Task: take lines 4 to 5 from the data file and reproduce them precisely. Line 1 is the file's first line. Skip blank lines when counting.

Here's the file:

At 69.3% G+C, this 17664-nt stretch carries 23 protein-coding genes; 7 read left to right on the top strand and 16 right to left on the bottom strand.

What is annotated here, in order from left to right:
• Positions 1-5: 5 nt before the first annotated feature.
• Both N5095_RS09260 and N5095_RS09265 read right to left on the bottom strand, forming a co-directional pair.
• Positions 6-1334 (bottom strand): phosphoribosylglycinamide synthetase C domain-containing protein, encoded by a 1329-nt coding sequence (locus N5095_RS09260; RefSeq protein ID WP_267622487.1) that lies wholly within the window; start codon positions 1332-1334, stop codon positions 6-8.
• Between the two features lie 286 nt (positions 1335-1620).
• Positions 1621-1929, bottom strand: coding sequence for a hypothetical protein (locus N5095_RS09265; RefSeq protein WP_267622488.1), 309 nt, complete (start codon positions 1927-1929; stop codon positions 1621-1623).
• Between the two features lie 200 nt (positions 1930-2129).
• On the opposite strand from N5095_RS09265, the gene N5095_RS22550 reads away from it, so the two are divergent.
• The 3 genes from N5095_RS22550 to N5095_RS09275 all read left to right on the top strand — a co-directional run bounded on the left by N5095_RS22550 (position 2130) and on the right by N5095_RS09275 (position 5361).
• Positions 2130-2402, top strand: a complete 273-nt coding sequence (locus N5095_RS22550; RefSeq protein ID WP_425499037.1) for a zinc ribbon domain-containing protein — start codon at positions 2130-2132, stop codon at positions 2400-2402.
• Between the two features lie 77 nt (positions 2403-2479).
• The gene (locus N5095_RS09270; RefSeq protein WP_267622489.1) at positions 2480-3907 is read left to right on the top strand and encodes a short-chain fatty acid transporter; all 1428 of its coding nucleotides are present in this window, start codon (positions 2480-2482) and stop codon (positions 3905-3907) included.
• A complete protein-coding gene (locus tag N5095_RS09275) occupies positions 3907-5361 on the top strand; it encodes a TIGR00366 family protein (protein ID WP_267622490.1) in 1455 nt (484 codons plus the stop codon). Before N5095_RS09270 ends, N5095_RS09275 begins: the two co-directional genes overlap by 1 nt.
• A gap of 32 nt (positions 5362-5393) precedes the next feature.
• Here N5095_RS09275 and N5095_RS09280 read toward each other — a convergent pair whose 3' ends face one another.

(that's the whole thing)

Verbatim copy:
• Both N5095_RS09260 and N5095_RS09265 read right to left on the bottom strand, forming a co-directional pair.
• Positions 6-1334 (bottom strand): phosphoribosylglycinamide synthetase C domain-containing protein, encoded by a 1329-nt coding sequence (locus N5095_RS09260; RefSeq protein ID WP_267622487.1) that lies wholly within the window; start codon positions 1332-1334, stop codon positions 6-8.